At the Houston airport, I have reserved a rental car, special rate, $39.00 a day. I buy their insurance because when I checked on my policy my insurance only covers their car if my primary vehicle on which I have collision is parked at home. Then I check in, get the bill and I'm paying $99 a day.

The difference? Per the attendant the Houston airport (BUSH), means a car rented on airport property is subject to a 55% tax.

Had I known that and taken a cab to a rental site off the airport grounds, I would have saved most of that tax.

Live and learn. .

Tuesday, March 30, 2010

The Original Bowie Knife

I received a call from a very excited new knife enthusiast--and he wanted an appraisal. No, I said that wrong, he wanted a FREE appraisal.

He didn't have a knife, he wasn't a knife collector, he had found me on the internet, and a friend of his had found his knife, and it was OLD! And he needed to know what it was worth. It was old and had initials on the tang.

"What kind of handles does it have?" I asked.


"Are they stag?" I asked.

"What is stag?" he said, "I don't know what that is."

"Deer Antler."

"Oh yeah, I guess so," he said.

He went on to give me the length, and then he threw in the kicker, "It says on the blade, 'Original Bowie Knife". At that point I described to him what a typical German bowie from the 60's through the modern day looks like.

He was disappointed when I told him I was referring to the late 1960's, not the 1860's, and that alas he had not discovered ole Jim Bowie's original knife.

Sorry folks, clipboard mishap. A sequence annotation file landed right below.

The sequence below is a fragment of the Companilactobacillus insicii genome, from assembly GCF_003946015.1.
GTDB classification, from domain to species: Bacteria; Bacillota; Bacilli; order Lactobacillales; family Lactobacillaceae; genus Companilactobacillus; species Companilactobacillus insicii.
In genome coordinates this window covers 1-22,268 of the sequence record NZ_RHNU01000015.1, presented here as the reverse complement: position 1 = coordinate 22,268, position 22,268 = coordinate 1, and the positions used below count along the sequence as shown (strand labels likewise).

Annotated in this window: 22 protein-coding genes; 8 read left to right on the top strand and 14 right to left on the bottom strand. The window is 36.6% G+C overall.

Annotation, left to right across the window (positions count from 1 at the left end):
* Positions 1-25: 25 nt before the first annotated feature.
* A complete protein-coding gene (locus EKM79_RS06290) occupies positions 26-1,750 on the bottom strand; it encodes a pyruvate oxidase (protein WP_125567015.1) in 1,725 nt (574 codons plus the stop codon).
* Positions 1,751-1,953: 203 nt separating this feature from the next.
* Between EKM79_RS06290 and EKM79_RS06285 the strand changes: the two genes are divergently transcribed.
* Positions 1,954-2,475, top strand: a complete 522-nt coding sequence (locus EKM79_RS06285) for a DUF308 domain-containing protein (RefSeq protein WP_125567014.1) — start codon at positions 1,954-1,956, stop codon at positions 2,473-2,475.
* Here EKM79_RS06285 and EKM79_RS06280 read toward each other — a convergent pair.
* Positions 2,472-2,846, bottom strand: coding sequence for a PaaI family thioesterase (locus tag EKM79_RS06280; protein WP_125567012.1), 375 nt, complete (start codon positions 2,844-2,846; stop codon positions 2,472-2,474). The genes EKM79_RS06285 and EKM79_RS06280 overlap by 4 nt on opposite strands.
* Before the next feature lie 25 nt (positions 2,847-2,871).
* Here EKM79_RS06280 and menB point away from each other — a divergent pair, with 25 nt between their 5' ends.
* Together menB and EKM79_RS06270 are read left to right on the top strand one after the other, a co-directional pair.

However it was unusual that he wanted to argue the point. I counted 10, and then politely said, "Sorry, but this is not an Antiques Roadshow moment."

It seemed to hit him all at once. "Ohhhh," he said in a soft voice.

As I hung up the phone I just shook my head. "All part of paying dues," I told the friend sitting in my office, "after over 30 years I'm still paying them."

And that one question, about a knife marked "The Original Bowie Knife", does happen just as frequently as it did when I started in knives. Roughly six or seven times a year I have to ruin someone's day by telling them the truth about their German Bowie.

Tuesday, February 9, 2010

What go me started doing knife auctions.

It's hard to believe that we are in the middle of our 50th knife auction, closing Feb. 23. Now that doesn't include the live auctions we've done in Pigeon Forge, Sevierville, Nashville, Atlanta, Dallas, and here in Chattanooga. It doesn't include the Flash Auctions that we've just started.